The media began to spotlight the bear market on June 13, 2022. That was the day the S&P 500 closed at a 20 percent loss from its most recent peak, which was a high of approximately 36,585 on January 3, 2022.
However, by June 2022, the NASDAQ had already been in bear territory for some time. On March 7, 2022, it had closed 20 percent below its November 19, 2021 high.
The NASDAQ drop was primarily caused by dramatic declines in the value of tech stocks, which make up roughly 50 percent of the NASDAQ index. Rising inflation prompted increases in interest rates, which tends to make investors rethink their commitment to growth stocks. Most tech companies fall into the growth category, so the selloff was painful – but not unexpected.
The good news is that bear markets end. At least, they always have before. Even the agonizing bear market just before the Great Depression – and later, the one before the Great Recession – eventually turned around, and bull markets followed. That means tremendous opportunities for investors.
In the current bear market, growth stocks are trading at rock-bottom prices, so returns will be amplified as the market recovers. The big questions are, how long will the bear market last? And which stocks offer the best opportunity?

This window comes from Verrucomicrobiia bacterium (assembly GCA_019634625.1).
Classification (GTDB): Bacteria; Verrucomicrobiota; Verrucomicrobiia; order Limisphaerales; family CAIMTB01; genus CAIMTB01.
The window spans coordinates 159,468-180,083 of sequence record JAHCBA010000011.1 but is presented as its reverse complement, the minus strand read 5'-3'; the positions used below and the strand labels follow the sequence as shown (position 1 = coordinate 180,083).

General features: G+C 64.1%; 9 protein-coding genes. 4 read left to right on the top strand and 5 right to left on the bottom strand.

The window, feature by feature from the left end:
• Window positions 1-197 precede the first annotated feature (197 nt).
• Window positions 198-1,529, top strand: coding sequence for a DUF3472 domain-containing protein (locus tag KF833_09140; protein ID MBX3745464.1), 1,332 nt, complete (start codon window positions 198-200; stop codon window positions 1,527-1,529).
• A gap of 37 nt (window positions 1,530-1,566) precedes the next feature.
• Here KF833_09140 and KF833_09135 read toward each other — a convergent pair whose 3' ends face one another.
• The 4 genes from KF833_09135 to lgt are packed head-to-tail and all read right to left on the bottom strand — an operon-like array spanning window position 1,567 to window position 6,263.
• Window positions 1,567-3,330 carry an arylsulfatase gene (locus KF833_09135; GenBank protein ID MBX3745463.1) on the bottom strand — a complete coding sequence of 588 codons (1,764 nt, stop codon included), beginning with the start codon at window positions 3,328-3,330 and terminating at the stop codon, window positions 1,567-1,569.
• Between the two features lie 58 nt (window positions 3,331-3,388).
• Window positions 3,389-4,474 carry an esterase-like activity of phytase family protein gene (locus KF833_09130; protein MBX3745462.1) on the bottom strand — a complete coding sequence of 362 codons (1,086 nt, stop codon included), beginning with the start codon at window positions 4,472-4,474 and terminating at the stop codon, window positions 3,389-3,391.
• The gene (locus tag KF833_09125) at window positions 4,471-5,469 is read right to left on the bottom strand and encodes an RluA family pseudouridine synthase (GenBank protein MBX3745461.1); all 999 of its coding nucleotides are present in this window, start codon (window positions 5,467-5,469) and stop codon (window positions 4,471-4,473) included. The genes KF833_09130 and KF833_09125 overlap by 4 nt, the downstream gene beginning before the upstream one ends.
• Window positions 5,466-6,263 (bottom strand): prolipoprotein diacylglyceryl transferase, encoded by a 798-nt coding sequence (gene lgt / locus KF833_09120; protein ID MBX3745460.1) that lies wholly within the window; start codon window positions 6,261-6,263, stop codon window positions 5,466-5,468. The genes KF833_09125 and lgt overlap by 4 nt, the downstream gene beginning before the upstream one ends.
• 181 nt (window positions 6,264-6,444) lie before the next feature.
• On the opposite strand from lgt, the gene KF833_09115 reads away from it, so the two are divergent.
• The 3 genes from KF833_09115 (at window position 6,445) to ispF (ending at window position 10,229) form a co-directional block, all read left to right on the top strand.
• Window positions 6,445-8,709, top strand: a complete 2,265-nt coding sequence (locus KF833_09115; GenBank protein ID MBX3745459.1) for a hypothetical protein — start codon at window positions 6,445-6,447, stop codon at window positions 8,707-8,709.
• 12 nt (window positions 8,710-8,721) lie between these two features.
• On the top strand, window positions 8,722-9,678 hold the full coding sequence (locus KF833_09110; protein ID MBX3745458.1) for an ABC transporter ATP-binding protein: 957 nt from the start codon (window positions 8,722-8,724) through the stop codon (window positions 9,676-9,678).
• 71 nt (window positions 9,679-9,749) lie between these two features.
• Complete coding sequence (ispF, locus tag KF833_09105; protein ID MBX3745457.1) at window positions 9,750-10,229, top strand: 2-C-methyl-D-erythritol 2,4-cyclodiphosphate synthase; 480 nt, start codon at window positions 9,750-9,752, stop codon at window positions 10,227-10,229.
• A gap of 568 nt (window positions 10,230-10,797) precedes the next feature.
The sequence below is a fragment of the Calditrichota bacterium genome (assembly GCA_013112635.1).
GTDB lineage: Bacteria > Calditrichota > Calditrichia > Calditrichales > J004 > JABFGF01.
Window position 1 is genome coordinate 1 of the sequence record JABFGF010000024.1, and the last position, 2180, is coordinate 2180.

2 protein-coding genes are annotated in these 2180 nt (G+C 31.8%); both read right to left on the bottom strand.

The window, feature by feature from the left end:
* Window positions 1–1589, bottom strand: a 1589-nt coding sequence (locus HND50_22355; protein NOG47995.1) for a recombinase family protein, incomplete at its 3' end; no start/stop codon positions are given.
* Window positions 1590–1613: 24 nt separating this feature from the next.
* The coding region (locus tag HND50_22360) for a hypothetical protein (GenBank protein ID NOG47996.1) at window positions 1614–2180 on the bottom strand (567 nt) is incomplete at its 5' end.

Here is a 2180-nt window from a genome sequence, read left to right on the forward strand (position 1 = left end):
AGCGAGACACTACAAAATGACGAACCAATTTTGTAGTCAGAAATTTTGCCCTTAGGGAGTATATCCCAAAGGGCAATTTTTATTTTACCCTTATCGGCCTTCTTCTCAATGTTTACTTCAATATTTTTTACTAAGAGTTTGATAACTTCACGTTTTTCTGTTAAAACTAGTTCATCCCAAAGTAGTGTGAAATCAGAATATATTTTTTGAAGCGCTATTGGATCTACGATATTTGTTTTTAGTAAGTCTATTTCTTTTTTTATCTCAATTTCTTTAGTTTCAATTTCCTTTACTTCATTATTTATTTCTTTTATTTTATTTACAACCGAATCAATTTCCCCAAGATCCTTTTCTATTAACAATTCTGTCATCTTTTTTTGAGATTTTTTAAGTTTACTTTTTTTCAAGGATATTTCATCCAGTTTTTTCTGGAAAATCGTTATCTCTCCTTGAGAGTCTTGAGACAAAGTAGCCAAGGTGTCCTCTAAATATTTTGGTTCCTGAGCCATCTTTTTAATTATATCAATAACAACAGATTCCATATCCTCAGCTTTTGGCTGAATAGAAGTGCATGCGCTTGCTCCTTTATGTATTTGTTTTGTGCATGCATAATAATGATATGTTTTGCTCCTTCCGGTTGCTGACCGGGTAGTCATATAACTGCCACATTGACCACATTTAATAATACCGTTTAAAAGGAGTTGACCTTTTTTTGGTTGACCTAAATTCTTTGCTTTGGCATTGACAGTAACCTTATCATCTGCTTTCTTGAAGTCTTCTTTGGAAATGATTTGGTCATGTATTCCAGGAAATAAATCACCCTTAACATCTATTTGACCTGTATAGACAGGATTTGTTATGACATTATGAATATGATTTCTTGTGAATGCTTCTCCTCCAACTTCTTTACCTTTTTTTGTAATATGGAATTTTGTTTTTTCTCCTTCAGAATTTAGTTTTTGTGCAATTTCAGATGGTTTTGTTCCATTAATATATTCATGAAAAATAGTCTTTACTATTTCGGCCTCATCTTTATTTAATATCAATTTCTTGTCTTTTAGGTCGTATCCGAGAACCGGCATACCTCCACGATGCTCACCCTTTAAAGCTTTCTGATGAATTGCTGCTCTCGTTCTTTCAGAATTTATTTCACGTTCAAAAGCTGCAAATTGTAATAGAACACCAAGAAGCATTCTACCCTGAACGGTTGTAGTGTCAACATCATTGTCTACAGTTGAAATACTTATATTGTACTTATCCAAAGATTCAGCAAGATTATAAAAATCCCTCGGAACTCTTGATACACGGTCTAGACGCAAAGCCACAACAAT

There are two NASDAQ stocks that stand out for their potential to double in value during the next bull cycle.
How Long Will The Bear Market Last?
Bear markets might feel like they are never-ending – especially for investors who frequently check their portfolios’ value. Endless rows of red returns are discouraging. However, historically, bear markets are much shorter than bull markets.
Since 1929, the average length of a bear market is under a year – 9.6 months to be exact – while a bull market lasts for an average of 2.7 years. Sometimes, bull markets are much longer. The 2020 stock market crash ended an 11-year bull market, and the 2020 bear market lasted just 33 days.
In other words, though bear markets can temporarily devastate portfolios, the key is to avoid panicking. Wait out the storm, and whenever possible, take advantage of low prices on high-potential growth stocks.
Will Alphabet Stock Recover?
Alphabet, parent to Google, is a prime example of the sort of company that has lost a substantial portion of its value during the bear market. Year-to-date, Alphabet stock is down more than 32 percent, but almost everyone agrees that recovery is inevitable. In fact, industry experts have suggested that Alphabet stock could double over the next few years. It has a wide moat to ward off competitors, and it constantly invests in innovation.
Alphabet’s biggest advantage is its near-monopoly of the global search engine market. Outside of China, Google facilitates more than 90 percent of online searches conducted worldwide. Yes, the search platform is available to users free of charge, but that doesn’t mean Google can’t turn a profit.
Advertisers pay top dollar to appear at the top of search engine results, along with preferred placement in other products like Gmail and Google Maps.